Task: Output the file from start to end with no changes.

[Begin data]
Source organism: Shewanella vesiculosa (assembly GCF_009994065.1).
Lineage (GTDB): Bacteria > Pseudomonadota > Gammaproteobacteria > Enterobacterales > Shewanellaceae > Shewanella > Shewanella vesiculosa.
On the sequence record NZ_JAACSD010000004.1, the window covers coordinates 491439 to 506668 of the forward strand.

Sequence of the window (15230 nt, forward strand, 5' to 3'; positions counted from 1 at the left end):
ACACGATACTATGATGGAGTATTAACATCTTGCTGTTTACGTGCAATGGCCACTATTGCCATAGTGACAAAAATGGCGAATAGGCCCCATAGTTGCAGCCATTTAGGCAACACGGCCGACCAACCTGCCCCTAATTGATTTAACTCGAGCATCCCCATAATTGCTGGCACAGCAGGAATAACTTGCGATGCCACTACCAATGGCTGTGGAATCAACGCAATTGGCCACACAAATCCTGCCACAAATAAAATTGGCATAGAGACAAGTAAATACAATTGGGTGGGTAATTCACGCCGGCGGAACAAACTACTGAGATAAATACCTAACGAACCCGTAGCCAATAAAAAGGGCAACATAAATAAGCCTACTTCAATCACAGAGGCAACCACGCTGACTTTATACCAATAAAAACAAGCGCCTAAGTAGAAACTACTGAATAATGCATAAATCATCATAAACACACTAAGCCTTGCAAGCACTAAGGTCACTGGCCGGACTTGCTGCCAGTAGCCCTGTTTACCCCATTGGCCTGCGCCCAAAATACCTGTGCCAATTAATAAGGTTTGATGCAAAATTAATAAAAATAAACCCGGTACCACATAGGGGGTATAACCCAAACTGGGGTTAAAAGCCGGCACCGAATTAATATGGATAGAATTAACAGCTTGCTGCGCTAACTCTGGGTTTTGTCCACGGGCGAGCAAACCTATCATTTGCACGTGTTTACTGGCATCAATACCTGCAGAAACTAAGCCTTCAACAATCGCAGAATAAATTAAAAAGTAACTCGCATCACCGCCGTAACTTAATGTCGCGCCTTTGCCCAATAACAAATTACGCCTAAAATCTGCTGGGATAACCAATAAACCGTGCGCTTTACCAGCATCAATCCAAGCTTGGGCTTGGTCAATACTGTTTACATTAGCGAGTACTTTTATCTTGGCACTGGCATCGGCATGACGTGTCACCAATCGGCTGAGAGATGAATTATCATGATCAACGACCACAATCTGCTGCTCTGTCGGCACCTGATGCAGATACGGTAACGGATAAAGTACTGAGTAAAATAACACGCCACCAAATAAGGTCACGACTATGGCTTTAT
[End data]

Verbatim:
Source organism: Shewanella vesiculosa (assembly GCF_009994065.1).
Lineage (GTDB): Bacteria > Pseudomonadota > Gammaproteobacteria > Enterobacterales > Shewanellaceae > Shewanella > Shewanella vesiculosa.
On the sequence record NZ_JAACSD010000004.1, the window covers coordinates 491439 to 506668 of the forward strand.

Sequence of the window (15230 nt, forward strand, 5' to 3'; positions counted from 1 at the left end):
ACACGATACTATGATGGAGTATTAACATCTTGCTGTTTACGTGCAATGGCCACTATTGCCATAGTGACAAAAATGGCGAATAGGCCCCATAGTTGCAGCCATTTAGGCAACACGGCCGACCAACCTGCCCCTAATTGATTTAACTCGAGCATCCCCATAATTGCTGGCACAGCAGGAATAACTTGCGATGCCACTACCAATGGCTGTGGAATCAACGCAATTGGCCACACAAATCCTGCCACAAATAAAATTGGCATAGAGACAAGTAAATACAATTGGGTGGGTAATTCACGCCGGCGGAACAAACTACTGAGATAAATACCTAACGAACCCGTAGCCAATAAAAAGGGCAACATAAATAAGCCTACTTCAATCACAGAGGCAACCACGCTGACTTTATACCAATAAAAACAAGCGCCTAAGTAGAAACTACTGAATAATGCATAAATCATCATAAACACACTAAGCCTTGCAAGCACTAAGGTCACTGGCCGGACTTGCTGCCAGTAGCCCTGTTTACCCCATTGGCCTGCGCCCAAAATACCTGTGCCAATTAATAAGGTTTGATGCAAAATTAATAAAAATAAACCCGGTACCACATAGGGGGTATAACCCAAACTGGGGTTAAAAGCCGGCACCGAATTAATATGGATAGAATTAACAGCTTGCTGCGCTAACTCTGGGTTTTGTCCACGGGCGAGCAAACCTATCATTTGCACGTGTTTACTGGCATCAATACCTGCAGAAACTAAGCCTTCAACAATCGCAGAATAAATTAAAAAGTAACTCGCATCACCGCCGTAACTTAATGTCGCGCCTTTGCCCAATAACAAATTACGCCTAAAATCTGCTGGGATAACCAATAAACCGTGCGCTTTACCAGCATCAATCCAAGCTTGGGCTTGGTCAATACTGTTTACATTAGCGAGTACTTTTATCTTGGCACTGGCATCGGCATGACGTGTCACCAATCGGCTGAGAGATGAATTATCATGATCAACGACCACAATCTGCTGCTCTGTCGGCACCTGATGCAGATACGGTAACGGATAAAGTACTGAGTAAAATAACACGCCACCAAATAAGGTCACGACTATGGCTTTAT